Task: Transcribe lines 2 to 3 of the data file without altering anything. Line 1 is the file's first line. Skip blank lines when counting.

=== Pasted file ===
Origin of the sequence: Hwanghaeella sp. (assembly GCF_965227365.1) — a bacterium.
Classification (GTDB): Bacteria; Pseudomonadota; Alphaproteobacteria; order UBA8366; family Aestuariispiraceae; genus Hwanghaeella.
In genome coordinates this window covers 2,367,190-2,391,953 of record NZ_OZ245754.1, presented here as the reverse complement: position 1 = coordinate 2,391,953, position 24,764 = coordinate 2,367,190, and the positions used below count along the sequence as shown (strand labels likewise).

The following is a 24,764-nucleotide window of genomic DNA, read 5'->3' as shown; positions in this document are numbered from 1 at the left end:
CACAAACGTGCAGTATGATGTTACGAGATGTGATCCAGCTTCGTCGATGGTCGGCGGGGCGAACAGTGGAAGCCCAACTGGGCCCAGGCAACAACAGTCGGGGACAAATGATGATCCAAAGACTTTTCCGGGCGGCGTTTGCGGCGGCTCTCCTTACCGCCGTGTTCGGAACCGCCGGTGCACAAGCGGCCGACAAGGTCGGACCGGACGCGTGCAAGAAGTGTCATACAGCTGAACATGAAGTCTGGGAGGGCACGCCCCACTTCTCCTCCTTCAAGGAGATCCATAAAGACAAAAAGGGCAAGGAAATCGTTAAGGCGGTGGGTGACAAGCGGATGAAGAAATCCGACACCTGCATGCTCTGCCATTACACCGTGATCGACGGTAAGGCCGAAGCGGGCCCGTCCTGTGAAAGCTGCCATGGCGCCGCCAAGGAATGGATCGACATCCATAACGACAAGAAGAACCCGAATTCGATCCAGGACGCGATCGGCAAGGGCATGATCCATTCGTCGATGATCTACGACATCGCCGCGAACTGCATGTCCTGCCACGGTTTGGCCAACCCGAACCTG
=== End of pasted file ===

Classification (GTDB): Bacteria; Pseudomonadota; Alphaproteobacteria; order UBA8366; family Aestuariispiraceae; genus Hwanghaeella.
In genome coordinates this window covers 2,367,190-2,391,953 of record NZ_OZ245754.1, presented here as the reverse complement: position 1 = coordinate 2,391,953, position 24,764 = coordinate 2,367,190, and the positions used below count along the sequence as shown (strand labels likewise).